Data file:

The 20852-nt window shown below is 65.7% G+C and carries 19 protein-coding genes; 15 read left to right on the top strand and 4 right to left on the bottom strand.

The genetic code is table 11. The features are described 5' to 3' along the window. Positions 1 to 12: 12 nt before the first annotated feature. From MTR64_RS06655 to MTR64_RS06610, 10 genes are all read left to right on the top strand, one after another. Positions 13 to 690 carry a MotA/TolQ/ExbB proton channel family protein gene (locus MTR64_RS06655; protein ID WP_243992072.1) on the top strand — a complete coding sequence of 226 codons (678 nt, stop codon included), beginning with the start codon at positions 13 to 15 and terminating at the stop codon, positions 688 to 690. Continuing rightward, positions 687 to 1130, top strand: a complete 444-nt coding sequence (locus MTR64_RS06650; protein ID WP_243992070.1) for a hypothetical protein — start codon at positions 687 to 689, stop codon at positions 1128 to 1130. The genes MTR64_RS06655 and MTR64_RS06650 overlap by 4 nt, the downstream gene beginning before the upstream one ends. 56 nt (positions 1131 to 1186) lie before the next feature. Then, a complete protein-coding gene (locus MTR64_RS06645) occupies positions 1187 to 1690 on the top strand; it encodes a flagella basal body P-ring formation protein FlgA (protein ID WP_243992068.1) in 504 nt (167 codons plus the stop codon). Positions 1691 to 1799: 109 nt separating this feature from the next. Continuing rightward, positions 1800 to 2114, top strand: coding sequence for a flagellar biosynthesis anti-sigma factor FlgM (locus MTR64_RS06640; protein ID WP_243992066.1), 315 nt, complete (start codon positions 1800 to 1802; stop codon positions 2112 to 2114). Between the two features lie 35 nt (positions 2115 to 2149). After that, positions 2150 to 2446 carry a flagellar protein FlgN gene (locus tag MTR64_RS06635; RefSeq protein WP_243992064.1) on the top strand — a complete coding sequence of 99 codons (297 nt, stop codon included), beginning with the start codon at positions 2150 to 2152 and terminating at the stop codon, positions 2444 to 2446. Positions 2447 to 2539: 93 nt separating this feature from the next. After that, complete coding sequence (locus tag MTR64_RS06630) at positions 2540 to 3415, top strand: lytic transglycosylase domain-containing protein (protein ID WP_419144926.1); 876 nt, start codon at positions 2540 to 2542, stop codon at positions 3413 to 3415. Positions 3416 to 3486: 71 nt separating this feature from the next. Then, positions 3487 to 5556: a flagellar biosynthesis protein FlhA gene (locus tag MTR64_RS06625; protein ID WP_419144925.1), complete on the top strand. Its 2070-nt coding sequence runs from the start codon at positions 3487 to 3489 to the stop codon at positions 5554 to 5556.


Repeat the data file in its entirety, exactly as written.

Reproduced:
The 20852-nt window shown below is 65.7% G+C and carries 19 protein-coding genes; 15 read left to right on the top strand and 4 right to left on the bottom strand.

The genetic code is table 11. The features are described 5' to 3' along the window. Positions 1 to 12: 12 nt before the first annotated feature. From MTR64_RS06655 to MTR64_RS06610, 10 genes are all read left to right on the top strand, one after another. Positions 13 to 690 carry a MotA/TolQ/ExbB proton channel family protein gene (locus MTR64_RS06655; protein ID WP_243992072.1) on the top strand — a complete coding sequence of 226 codons (678 nt, stop codon included), beginning with the start codon at positions 13 to 15 and terminating at the stop codon, positions 688 to 690. Continuing rightward, positions 687 to 1130, top strand: a complete 444-nt coding sequence (locus MTR64_RS06650; protein ID WP_243992070.1) for a hypothetical protein — start codon at positions 687 to 689, stop codon at positions 1128 to 1130. The genes MTR64_RS06655 and MTR64_RS06650 overlap by 4 nt, the downstream gene beginning before the upstream one ends. 56 nt (positions 1131 to 1186) lie before the next feature. Then, a complete protein-coding gene (locus MTR64_RS06645) occupies positions 1187 to 1690 on the top strand; it encodes a flagella basal body P-ring formation protein FlgA (protein ID WP_243992068.1) in 504 nt (167 codons plus the stop codon). Positions 1691 to 1799: 109 nt separating this feature from the next. Continuing rightward, positions 1800 to 2114, top strand: coding sequence for a flagellar biosynthesis anti-sigma factor FlgM (locus MTR64_RS06640; protein ID WP_243992066.1), 315 nt, complete (start codon positions 1800 to 1802; stop codon positions 2112 to 2114). Between the two features lie 35 nt (positions 2115 to 2149). After that, positions 2150 to 2446 carry a flagellar protein FlgN gene (locus tag MTR64_RS06635; RefSeq protein WP_243992064.1) on the top strand — a complete coding sequence of 99 codons (297 nt, stop codon included), beginning with the start codon at positions 2150 to 2152 and terminating at the stop codon, positions 2444 to 2446. Positions 2447 to 2539: 93 nt separating this feature from the next. After that, complete coding sequence (locus tag MTR64_RS06630) at positions 2540 to 3415, top strand: lytic transglycosylase domain-containing protein (protein ID WP_419144926.1); 876 nt, start codon at positions 2540 to 2542, stop codon at positions 3413 to 3415. Positions 3416 to 3486: 71 nt separating this feature from the next. Then, positions 3487 to 5556: a flagellar biosynthesis protein FlhA gene (locus tag MTR64_RS06625; protein ID WP_419144925.1), complete on the top strand. Its 2070-nt coding sequence runs from the start codon at positions 3487 to 3489 to the stop codon at positions 5554 to 5556.